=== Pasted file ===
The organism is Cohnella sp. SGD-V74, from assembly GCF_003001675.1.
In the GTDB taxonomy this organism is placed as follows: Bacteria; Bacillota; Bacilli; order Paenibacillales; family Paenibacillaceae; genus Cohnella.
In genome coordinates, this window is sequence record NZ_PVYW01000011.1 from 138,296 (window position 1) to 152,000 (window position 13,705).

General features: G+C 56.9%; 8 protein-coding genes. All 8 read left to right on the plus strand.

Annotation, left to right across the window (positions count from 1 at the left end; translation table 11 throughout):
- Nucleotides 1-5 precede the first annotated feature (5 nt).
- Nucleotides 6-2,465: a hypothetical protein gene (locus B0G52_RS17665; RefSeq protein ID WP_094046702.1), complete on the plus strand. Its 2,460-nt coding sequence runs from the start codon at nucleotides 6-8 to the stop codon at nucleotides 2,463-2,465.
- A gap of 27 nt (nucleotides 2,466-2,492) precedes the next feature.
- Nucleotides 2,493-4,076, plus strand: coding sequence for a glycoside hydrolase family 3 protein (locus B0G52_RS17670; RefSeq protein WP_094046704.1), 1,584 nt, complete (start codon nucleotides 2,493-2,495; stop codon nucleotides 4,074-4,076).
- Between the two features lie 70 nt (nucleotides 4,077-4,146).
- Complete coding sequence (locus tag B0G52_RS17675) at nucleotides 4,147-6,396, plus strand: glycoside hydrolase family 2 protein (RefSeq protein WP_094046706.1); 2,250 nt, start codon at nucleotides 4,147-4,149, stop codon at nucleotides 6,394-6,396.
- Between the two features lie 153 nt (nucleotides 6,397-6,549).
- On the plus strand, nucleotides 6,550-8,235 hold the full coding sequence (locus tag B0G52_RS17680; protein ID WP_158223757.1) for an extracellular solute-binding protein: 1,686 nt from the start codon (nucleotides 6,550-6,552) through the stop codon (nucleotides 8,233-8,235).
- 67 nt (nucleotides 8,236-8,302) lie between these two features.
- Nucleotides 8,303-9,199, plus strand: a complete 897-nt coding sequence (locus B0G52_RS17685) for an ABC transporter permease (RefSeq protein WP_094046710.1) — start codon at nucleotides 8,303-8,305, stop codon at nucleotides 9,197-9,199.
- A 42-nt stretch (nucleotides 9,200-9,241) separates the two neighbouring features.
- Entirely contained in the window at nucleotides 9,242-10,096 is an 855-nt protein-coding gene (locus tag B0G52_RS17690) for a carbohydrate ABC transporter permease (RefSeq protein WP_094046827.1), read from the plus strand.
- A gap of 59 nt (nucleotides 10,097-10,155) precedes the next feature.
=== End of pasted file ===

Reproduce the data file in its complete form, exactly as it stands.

The organism is Cohnella sp. SGD-V74, from assembly GCF_003001675.1.
In the GTDB taxonomy this organism is placed as follows: Bacteria; Bacillota; Bacilli; order Paenibacillales; family Paenibacillaceae; genus Cohnella.
In genome coordinates, this window is sequence record NZ_PVYW01000011.1 from 138,296 (window position 1) to 152,000 (window position 13,705).

General features: G+C 56.9%; 8 protein-coding genes. All 8 read left to right on the plus strand.

Annotation, left to right across the window (positions count from 1 at the left end; translation table 11 throughout):
- Nucleotides 1-5 precede the first annotated feature (5 nt).
- Nucleotides 6-2,465: a hypothetical protein gene (locus B0G52_RS17665; RefSeq protein ID WP_094046702.1), complete on the plus strand. Its 2,460-nt coding sequence runs from the start codon at nucleotides 6-8 to the stop codon at nucleotides 2,463-2,465.
- A gap of 27 nt (nucleotides 2,466-2,492) precedes the next feature.
- Nucleotides 2,493-4,076, plus strand: coding sequence for a glycoside hydrolase family 3 protein (locus B0G52_RS17670; RefSeq protein WP_094046704.1), 1,584 nt, complete (start codon nucleotides 2,493-2,495; stop codon nucleotides 4,074-4,076).
- Between the two features lie 70 nt (nucleotides 4,077-4,146).
- Complete coding sequence (locus tag B0G52_RS17675) at nucleotides 4,147-6,396, plus strand: glycoside hydrolase family 2 protein (RefSeq protein WP_094046706.1); 2,250 nt, start codon at nucleotides 4,147-4,149, stop codon at nucleotides 6,394-6,396.
- Between the two features lie 153 nt (nucleotides 6,397-6,549).
- On the plus strand, nucleotides 6,550-8,235 hold the full coding sequence (locus tag B0G52_RS17680; protein ID WP_158223757.1) for an extracellular solute-binding protein: 1,686 nt from the start codon (nucleotides 6,550-6,552) through the stop codon (nucleotides 8,233-8,235).
- 67 nt (nucleotides 8,236-8,302) lie between these two features.
- Nucleotides 8,303-9,199, plus strand: a complete 897-nt coding sequence (locus B0G52_RS17685) for an ABC transporter permease (RefSeq protein WP_094046710.1) — start codon at nucleotides 8,303-8,305, stop codon at nucleotides 9,197-9,199.
- A 42-nt stretch (nucleotides 9,200-9,241) separates the two neighbouring features.
- Entirely contained in the window at nucleotides 9,242-10,096 is an 855-nt protein-coding gene (locus tag B0G52_RS17690) for a carbohydrate ABC transporter permease (RefSeq protein WP_094046827.1), read from the plus strand.
- A gap of 59 nt (nucleotides 10,097-10,155) precedes the next feature.